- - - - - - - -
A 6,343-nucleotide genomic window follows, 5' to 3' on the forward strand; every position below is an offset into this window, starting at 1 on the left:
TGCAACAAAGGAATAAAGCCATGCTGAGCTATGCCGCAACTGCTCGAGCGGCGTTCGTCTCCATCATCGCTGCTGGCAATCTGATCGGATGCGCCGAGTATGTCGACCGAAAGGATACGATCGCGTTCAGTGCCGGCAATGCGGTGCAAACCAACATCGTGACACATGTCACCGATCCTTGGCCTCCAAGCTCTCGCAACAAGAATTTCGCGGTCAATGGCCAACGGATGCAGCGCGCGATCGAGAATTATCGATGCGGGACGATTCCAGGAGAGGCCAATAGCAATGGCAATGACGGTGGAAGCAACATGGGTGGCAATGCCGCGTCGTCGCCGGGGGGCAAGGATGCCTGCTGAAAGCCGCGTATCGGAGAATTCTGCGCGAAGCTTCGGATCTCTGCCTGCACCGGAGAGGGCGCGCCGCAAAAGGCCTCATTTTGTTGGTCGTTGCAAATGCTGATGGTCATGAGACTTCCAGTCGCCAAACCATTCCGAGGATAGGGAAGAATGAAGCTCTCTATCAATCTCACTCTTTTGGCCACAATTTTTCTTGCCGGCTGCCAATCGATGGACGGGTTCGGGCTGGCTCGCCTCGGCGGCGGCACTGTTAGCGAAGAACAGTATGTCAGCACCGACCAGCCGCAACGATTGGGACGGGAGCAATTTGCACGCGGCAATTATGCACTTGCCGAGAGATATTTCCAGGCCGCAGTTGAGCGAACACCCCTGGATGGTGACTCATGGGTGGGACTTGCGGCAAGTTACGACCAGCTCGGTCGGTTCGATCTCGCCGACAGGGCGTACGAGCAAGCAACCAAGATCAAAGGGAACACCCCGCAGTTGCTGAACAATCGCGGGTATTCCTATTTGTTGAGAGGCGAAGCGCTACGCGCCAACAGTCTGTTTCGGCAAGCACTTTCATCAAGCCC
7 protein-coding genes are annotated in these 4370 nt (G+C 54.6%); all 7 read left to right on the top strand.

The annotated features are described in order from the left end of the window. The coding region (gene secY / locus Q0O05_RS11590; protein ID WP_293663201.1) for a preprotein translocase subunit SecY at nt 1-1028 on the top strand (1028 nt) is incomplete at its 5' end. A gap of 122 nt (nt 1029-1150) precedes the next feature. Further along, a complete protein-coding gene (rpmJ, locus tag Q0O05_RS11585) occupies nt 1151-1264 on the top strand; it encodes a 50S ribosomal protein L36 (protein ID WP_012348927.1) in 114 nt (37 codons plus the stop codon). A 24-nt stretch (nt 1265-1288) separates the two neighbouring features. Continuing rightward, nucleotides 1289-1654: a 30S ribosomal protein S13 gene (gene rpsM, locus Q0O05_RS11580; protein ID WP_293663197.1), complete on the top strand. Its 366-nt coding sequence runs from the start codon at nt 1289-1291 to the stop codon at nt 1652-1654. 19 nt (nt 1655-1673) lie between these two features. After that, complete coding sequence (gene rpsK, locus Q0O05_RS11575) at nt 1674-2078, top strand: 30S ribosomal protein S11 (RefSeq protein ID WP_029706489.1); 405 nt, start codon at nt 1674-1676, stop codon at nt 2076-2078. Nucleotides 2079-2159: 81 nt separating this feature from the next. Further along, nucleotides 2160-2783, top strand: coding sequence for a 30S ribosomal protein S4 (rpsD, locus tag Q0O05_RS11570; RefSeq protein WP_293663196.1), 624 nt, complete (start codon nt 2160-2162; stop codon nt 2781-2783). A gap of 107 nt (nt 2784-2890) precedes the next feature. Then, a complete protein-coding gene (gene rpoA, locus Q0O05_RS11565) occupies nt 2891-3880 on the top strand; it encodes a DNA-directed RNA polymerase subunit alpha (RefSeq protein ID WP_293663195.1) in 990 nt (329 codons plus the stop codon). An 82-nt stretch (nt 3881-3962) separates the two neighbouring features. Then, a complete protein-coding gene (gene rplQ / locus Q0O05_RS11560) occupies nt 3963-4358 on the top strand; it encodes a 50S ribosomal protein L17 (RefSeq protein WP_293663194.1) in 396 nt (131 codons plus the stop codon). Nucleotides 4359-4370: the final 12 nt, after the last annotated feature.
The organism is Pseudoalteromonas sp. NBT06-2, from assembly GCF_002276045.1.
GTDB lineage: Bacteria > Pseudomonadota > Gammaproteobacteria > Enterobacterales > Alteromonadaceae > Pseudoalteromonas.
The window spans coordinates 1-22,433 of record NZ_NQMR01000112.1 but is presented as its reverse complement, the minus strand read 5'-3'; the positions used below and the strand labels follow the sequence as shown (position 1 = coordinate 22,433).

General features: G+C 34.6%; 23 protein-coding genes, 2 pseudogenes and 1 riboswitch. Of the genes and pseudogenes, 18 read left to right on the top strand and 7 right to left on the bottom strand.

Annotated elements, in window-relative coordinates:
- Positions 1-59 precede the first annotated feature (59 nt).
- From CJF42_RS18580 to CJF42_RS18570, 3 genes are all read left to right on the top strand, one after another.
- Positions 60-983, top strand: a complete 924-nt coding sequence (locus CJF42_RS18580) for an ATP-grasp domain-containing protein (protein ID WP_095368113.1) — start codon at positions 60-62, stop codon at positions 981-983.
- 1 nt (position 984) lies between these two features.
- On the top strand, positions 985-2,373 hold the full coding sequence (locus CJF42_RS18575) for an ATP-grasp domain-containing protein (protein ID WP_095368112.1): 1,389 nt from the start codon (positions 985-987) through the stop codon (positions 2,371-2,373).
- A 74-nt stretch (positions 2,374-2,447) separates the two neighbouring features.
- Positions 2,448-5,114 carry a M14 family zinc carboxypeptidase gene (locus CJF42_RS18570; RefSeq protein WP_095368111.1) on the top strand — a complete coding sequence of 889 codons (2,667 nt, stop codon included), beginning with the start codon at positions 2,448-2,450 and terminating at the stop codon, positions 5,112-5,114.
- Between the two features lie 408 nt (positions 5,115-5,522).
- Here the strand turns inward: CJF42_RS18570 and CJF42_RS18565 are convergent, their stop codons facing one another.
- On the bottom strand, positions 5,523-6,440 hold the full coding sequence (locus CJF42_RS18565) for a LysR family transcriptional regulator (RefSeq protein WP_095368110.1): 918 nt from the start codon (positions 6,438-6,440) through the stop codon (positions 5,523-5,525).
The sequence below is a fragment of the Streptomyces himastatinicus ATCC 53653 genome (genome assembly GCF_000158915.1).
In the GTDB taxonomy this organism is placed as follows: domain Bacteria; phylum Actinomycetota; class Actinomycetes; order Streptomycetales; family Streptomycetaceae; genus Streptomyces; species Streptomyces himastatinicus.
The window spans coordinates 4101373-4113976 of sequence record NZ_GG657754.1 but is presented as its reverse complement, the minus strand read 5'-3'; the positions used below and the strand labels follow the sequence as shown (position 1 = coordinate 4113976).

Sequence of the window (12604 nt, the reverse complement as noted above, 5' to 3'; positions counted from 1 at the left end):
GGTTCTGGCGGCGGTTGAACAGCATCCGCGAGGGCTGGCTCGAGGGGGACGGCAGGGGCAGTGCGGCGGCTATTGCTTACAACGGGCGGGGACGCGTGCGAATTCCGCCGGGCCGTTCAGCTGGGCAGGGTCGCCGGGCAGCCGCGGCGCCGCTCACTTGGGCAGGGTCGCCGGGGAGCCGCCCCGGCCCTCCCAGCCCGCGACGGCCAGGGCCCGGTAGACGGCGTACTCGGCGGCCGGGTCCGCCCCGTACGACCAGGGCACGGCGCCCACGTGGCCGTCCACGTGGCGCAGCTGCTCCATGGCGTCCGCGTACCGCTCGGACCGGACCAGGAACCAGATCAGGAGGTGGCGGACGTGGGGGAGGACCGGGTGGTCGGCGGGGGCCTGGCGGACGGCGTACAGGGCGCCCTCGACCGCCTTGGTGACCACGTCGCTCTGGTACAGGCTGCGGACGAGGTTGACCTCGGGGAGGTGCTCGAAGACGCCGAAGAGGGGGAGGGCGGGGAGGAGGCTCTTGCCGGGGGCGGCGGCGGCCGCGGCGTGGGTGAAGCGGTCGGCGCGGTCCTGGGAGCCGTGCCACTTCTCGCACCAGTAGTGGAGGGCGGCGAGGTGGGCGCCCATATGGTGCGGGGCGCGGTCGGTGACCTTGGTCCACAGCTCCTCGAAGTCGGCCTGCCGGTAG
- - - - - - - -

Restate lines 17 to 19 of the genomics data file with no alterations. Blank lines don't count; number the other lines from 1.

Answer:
- Between the two features lie 408 nt (positions 5,115-5,522).
- Here the strand turns inward: CJF42_RS18570 and CJF42_RS18565 are convergent, their stop codons facing one another.
- On the bottom strand, positions 5,523-6,440 hold the full coding sequence (locus CJF42_RS18565) for a LysR family transcriptional regulator (RefSeq protein WP_095368110.1): 918 nt from the start codon (positions 6,438-6,440) through the stop codon (positions 5,523-5,525).